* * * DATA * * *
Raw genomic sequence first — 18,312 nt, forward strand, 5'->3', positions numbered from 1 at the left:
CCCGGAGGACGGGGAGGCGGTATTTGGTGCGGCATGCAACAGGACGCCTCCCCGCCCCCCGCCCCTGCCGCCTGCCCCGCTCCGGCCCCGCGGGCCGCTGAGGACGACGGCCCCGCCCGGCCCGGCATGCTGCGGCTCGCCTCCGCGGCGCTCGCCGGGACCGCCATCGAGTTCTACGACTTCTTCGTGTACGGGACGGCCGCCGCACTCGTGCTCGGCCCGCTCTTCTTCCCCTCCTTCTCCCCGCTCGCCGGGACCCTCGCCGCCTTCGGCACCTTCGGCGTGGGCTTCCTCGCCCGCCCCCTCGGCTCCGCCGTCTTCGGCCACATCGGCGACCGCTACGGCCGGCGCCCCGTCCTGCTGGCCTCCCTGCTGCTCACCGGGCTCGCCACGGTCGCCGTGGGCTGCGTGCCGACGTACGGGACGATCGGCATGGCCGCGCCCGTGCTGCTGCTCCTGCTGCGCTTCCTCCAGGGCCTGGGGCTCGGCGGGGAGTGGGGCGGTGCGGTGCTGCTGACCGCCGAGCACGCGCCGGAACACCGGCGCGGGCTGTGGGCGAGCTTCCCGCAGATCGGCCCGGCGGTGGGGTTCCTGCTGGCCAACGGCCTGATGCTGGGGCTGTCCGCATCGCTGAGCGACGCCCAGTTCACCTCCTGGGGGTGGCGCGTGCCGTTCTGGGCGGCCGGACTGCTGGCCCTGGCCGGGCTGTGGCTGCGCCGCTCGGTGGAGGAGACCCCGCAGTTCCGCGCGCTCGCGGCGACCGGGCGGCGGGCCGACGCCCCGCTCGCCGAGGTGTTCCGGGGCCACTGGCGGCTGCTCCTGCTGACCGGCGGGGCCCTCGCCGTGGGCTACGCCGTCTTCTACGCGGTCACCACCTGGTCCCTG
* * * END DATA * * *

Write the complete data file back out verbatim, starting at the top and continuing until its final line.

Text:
Raw genomic sequence first — 18,312 nt, forward strand, 5'->3', positions numbered from 1 at the left:
CCCGGAGGACGGGGAGGCGGTATTTGGTGCGGCATGCAACAGGACGCCTCCCCGCCCCCCGCCCCTGCCGCCTGCCCCGCTCCGGCCCCGCGGGCCGCTGAGGACGACGGCCCCGCCCGGCCCGGCATGCTGCGGCTCGCCTCCGCGGCGCTCGCCGGGACCGCCATCGAGTTCTACGACTTCTTCGTGTACGGGACGGCCGCCGCACTCGTGCTCGGCCCGCTCTTCTTCCCCTCCTTCTCCCCGCTCGCCGGGACCCTCGCCGCCTTCGGCACCTTCGGCGTGGGCTTCCTCGCCCGCCCCCTCGGCTCCGCCGTCTTCGGCCACATCGGCGACCGCTACGGCCGGCGCCCCGTCCTGCTGGCCTCCCTGCTGCTCACCGGGCTCGCCACGGTCGCCGTGGGCTGCGTGCCGACGTACGGGACGATCGGCATGGCCGCGCCCGTGCTGCTGCTCCTGCTGCGCTTCCTCCAGGGCCTGGGGCTCGGCGGGGAGTGGGGCGGTGCGGTGCTGCTGACCGCCGAGCACGCGCCGGAACACCGGCGCGGGCTGTGGGCGAGCTTCCCGCAGATCGGCCCGGCGGTGGGGTTCCTGCTGGCCAACGGCCTGATGCTGGGGCTGTCCGCATCGCTGAGCGACGCCCAGTTCACCTCCTGGGGGTGGCGCGTGCCGTTCTGGGCGGCCGGACTGCTGGCCCTGGCCGGGCTGTGGCTGCGCCGCTCGGTGGAGGAGACCCCGCAGTTCCGCGCGCTCGCGGCGACCGGGCGGCGGGCCGACGCCCCGCTCGCCGAGGTGTTCCGGGGCCACTGGCGGCTGCTCCTGCTGACCGGCGGGGCCCTCGCCGTGGGCTACGCCGTCTTCTACGCGGTCACCACCTGGTCCCTG